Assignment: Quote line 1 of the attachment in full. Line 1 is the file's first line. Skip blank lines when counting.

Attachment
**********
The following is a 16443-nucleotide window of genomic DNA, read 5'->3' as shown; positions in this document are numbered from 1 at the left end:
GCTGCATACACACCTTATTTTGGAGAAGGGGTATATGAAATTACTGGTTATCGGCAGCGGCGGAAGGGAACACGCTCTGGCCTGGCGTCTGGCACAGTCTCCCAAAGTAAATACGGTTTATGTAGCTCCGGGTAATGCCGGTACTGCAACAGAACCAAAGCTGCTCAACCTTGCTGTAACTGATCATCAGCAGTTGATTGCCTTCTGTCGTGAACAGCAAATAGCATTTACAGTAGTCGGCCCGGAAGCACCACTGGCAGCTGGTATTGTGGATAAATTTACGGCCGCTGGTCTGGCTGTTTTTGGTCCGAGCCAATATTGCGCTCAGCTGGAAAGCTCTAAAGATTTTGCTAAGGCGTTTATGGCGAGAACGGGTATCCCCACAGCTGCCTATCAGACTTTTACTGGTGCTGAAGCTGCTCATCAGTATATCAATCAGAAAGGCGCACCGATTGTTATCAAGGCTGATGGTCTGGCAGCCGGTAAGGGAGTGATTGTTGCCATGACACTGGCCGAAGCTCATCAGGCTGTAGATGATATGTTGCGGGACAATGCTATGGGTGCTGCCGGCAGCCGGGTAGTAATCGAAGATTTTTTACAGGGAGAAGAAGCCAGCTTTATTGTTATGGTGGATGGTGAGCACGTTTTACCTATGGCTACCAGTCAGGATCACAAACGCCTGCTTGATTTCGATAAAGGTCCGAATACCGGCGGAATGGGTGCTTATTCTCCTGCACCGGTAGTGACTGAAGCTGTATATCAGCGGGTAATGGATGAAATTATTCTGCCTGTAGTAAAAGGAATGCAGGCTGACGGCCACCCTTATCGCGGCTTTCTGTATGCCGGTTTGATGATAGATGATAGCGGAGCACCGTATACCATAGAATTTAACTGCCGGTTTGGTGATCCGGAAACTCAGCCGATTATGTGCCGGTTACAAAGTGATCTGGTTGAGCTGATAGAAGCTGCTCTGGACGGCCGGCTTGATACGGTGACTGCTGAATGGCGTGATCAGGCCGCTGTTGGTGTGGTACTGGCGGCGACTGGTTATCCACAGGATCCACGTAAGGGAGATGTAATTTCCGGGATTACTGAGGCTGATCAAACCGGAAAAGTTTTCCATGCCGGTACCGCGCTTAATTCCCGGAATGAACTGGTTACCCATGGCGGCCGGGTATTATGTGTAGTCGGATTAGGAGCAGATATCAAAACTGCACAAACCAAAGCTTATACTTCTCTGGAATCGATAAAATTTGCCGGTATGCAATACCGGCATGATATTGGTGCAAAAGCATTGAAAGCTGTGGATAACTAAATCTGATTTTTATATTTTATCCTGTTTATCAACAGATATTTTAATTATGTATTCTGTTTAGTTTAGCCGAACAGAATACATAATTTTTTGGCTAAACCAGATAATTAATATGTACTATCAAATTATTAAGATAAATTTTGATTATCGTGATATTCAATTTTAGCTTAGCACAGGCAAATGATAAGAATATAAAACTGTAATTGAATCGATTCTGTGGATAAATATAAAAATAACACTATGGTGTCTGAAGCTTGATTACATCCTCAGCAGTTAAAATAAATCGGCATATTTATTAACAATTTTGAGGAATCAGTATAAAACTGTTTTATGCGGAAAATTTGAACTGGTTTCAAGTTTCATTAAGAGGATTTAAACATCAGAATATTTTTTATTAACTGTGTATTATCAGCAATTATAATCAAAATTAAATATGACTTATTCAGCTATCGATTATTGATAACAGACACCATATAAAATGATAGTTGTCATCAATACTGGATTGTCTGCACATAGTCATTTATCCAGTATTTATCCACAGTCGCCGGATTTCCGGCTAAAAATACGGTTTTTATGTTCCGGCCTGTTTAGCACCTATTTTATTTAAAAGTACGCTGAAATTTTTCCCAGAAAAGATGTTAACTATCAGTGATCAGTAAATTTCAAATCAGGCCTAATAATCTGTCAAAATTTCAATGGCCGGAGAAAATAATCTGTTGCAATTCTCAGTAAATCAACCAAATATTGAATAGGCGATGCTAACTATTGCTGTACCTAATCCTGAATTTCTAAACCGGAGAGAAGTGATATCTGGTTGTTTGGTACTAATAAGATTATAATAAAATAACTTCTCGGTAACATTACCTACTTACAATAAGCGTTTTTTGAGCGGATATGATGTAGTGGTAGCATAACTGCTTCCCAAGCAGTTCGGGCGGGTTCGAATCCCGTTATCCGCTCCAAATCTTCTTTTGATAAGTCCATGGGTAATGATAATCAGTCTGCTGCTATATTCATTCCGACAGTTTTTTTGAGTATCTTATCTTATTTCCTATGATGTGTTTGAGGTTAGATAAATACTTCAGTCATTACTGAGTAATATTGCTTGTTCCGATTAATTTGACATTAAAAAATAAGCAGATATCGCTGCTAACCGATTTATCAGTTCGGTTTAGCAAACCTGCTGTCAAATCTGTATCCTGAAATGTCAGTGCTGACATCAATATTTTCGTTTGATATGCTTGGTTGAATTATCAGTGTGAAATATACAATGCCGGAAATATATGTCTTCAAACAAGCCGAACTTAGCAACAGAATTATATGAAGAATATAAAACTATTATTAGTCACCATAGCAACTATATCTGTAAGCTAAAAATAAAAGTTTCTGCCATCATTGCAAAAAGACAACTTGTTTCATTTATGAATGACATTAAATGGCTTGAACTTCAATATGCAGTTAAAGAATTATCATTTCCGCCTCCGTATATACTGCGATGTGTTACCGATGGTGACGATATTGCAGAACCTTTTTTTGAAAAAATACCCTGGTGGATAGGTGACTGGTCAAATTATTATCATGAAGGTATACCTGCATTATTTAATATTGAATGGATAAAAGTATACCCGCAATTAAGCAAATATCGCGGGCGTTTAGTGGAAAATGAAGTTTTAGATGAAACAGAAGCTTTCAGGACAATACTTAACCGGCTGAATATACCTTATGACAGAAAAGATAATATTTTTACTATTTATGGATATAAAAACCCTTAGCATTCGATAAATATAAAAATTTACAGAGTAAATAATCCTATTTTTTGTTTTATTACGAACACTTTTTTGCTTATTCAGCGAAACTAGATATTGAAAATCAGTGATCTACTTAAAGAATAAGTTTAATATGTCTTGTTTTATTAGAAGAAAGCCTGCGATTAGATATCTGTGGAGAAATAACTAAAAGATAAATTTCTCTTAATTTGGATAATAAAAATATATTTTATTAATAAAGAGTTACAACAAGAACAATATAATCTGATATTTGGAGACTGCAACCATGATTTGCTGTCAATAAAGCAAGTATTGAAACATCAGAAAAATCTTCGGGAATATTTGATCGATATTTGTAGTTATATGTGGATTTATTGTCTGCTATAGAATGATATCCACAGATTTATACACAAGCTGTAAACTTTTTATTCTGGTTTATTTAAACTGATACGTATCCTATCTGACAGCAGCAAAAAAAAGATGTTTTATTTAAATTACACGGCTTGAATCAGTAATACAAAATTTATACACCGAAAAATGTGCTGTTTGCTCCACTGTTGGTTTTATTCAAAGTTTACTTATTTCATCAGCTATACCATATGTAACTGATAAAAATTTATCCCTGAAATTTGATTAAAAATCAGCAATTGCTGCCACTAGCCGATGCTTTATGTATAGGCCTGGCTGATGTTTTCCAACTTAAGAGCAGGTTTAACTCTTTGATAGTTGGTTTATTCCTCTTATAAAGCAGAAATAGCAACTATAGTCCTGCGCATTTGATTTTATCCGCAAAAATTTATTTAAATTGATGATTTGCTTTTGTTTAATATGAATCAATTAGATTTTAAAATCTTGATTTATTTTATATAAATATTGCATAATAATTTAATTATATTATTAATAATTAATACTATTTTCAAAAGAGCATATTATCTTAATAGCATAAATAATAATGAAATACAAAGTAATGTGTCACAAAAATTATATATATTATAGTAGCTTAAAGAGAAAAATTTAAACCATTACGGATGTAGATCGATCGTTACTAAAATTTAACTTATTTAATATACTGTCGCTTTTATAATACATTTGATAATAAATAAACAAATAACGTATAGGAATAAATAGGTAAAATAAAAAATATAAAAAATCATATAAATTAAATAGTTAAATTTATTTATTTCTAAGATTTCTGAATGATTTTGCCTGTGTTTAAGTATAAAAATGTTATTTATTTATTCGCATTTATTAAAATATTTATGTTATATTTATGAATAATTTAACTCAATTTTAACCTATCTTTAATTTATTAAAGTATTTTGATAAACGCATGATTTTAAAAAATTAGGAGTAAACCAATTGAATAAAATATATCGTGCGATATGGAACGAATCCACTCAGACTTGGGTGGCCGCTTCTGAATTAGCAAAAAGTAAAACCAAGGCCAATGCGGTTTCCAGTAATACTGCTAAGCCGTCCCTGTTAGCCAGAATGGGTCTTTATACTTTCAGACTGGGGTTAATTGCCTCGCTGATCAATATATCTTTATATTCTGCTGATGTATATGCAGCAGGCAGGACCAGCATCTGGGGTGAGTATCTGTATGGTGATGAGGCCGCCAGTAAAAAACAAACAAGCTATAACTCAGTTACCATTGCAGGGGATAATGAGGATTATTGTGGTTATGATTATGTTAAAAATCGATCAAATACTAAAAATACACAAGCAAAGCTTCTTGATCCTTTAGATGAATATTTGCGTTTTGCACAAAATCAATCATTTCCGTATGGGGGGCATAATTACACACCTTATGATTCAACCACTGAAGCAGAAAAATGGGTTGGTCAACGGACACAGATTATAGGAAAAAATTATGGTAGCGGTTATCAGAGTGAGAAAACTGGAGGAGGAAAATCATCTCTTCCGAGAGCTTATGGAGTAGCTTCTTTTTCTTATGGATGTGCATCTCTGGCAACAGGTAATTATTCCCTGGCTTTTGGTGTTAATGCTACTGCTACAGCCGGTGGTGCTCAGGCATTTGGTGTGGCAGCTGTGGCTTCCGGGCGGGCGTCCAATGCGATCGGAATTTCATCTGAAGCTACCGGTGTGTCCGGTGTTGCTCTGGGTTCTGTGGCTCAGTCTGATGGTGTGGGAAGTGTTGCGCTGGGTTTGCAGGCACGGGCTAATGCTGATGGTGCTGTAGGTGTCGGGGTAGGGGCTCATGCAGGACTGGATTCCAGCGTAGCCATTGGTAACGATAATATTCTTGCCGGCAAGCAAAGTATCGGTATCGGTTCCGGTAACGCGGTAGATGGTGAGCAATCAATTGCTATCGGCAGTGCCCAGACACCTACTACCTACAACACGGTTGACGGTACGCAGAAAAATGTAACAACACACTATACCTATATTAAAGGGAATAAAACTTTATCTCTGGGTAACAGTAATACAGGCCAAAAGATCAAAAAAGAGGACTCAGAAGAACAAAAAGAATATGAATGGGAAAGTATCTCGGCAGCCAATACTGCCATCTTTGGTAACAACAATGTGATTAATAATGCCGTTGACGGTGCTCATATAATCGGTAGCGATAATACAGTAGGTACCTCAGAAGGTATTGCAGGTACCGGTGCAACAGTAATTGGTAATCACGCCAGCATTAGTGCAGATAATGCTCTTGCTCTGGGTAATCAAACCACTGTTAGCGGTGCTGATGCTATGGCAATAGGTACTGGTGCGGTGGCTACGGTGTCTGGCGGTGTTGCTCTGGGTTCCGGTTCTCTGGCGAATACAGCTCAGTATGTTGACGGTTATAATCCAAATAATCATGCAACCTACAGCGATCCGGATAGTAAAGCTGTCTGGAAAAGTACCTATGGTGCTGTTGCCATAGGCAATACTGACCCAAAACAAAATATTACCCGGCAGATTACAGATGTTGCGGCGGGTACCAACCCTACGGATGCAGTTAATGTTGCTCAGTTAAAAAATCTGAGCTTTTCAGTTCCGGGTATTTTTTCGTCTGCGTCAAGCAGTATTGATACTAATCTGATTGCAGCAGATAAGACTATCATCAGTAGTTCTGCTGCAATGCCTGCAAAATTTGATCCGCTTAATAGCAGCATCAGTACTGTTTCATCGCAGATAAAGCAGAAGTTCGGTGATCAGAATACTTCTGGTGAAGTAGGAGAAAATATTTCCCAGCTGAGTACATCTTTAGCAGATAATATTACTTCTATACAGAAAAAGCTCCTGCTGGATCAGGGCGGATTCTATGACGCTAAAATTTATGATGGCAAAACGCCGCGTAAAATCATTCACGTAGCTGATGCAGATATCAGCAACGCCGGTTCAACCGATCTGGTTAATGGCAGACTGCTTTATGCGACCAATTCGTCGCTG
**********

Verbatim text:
The following is a 16443-nucleotide window of genomic DNA, read 5'->3' as shown; positions in this document are numbered from 1 at the left end: